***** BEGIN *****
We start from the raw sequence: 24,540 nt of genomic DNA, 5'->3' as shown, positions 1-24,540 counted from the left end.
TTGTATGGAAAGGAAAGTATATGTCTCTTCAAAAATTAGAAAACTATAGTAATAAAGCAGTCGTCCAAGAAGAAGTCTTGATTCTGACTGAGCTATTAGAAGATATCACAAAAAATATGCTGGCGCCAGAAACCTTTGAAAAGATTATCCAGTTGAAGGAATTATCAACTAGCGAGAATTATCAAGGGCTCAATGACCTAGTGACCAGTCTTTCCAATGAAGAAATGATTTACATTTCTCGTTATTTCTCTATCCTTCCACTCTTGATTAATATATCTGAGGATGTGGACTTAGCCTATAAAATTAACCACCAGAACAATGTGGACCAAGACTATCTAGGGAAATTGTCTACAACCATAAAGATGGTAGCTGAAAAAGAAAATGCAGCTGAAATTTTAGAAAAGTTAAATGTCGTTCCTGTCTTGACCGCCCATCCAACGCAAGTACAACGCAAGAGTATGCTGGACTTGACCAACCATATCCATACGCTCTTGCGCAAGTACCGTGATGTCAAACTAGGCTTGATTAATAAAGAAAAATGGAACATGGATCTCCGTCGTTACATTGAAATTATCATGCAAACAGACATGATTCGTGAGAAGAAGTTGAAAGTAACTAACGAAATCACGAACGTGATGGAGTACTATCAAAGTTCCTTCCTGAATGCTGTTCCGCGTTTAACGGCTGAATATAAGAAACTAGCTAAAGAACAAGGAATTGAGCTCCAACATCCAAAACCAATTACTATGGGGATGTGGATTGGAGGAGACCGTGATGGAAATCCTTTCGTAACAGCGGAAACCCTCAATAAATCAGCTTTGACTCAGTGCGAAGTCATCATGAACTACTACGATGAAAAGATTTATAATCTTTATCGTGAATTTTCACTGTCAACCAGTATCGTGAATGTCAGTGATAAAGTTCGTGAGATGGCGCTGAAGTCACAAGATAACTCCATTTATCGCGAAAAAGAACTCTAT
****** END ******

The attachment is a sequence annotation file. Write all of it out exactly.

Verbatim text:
We start from the raw sequence: 24,540 nt of genomic DNA, 5'->3' as shown, positions 1-24,540 counted from the left end.
TTGTATGGAAAGGAAAGTATATGTCTCTTCAAAAATTAGAAAACTATAGTAATAAAGCAGTCGTCCAAGAAGAAGTCTTGATTCTGACTGAGCTATTAGAAGATATCACAAAAAATATGCTGGCGCCAGAAACCTTTGAAAAGATTATCCAGTTGAAGGAATTATCAACTAGCGAGAATTATCAAGGGCTCAATGACCTAGTGACCAGTCTTTCCAATGAAGAAATGATTTACATTTCTCGTTATTTCTCTATCCTTCCACTCTTGATTAATATATCTGAGGATGTGGACTTAGCCTATAAAATTAACCACCAGAACAATGTGGACCAAGACTATCTAGGGAAATTGTCTACAACCATAAAGATGGTAGCTGAAAAAGAAAATGCAGCTGAAATTTTAGAAAAGTTAAATGTCGTTCCTGTCTTGACCGCCCATCCAACGCAAGTACAACGCAAGAGTATGCTGGACTTGACCAACCATATCCATACGCTCTTGCGCAAGTACCGTGATGTCAAACTAGGCTTGATTAATAAAGAAAAATGGAACATGGATCTCCGTCGTTACATTGAAATTATCATGCAAACAGACATGATTCGTGAGAAGAAGTTGAAAGTAACTAACGAAATCACGAACGTGATGGAGTACTATCAAAGTTCCTTCCTGAATGCTGTTCCGCGTTTAACGGCTGAATATAAGAAACTAGCTAAAGAACAAGGAATTGAGCTCCAACATCCAAAACCAATTACTATGGGGATGTGGATTGGAGGAGACCGTGATGGAAATCCTTTCGTAACAGCGGAAACCCTCAATAAATCAGCTTTGACTCAGTGCGAAGTCATCATGAACTACTACGATGAAAAGATTTATAATCTTTATCGTGAATTTTCACTGTCAACCAGTATCGTGAATGTCAGTGATAAAGTTCGTGAGATGGCGCTGAAGTCACAAGATAACTCCATTTATCGCGAAAAAGAACTCTAT